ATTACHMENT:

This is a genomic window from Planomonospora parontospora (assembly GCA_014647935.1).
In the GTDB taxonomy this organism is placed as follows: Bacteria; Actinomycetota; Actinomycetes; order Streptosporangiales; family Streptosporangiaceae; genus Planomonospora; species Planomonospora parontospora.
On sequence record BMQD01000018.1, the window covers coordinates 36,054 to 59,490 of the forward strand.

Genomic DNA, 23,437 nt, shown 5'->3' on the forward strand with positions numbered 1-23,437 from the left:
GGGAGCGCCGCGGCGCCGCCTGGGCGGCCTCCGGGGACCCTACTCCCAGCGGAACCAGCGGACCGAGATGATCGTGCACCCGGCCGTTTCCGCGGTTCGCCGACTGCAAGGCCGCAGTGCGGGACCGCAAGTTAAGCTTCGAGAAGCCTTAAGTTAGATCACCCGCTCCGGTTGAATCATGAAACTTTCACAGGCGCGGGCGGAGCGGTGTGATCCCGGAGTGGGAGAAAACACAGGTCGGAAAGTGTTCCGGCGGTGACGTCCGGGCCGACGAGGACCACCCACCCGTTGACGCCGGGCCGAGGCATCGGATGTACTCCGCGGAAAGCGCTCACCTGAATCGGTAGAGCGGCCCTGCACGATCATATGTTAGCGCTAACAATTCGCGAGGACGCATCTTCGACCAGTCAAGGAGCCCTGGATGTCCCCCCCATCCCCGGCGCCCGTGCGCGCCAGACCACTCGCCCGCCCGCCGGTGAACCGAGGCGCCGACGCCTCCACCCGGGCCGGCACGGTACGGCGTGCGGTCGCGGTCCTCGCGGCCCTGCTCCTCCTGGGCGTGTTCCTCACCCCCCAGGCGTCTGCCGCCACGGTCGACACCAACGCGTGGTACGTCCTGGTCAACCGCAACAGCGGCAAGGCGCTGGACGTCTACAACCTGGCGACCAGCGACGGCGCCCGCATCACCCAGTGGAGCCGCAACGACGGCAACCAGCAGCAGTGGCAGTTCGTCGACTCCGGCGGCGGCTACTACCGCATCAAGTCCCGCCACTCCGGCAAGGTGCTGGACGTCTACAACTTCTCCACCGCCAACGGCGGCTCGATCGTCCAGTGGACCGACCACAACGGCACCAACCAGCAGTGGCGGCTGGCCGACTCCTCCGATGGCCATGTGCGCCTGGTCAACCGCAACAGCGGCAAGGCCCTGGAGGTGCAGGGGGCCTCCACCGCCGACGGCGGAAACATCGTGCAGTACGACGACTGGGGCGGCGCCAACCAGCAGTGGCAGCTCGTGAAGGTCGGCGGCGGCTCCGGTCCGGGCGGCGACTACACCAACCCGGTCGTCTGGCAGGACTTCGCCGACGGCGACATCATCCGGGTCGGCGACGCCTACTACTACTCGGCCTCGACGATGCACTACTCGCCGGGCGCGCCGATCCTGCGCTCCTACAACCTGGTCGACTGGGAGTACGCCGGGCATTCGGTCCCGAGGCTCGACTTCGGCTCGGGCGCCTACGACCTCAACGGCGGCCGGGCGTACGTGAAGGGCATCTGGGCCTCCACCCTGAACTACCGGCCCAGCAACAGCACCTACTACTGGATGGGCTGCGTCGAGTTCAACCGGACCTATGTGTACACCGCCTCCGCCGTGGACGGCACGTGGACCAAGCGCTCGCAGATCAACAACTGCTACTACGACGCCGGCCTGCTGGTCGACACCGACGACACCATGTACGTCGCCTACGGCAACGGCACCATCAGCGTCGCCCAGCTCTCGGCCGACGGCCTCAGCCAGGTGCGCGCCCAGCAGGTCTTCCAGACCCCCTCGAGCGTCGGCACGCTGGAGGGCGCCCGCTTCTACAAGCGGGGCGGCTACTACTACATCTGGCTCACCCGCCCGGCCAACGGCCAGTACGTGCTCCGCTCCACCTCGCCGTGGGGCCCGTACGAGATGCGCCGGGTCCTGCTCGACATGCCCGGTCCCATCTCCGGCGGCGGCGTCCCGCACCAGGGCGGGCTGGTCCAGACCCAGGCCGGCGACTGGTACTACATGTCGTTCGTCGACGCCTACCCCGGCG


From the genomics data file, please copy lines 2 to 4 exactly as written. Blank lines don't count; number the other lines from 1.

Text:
In the GTDB taxonomy this organism is placed as follows: Bacteria; Actinomycetota; Actinomycetes; order Streptosporangiales; family Streptosporangiaceae; genus Planomonospora; species Planomonospora parontospora.
On sequence record BMQD01000018.1, the window covers coordinates 36,054 to 59,490 of the forward strand.

Genomic DNA, 23,437 nt, shown 5'->3' on the forward strand with positions numbered 1-23,437 from the left: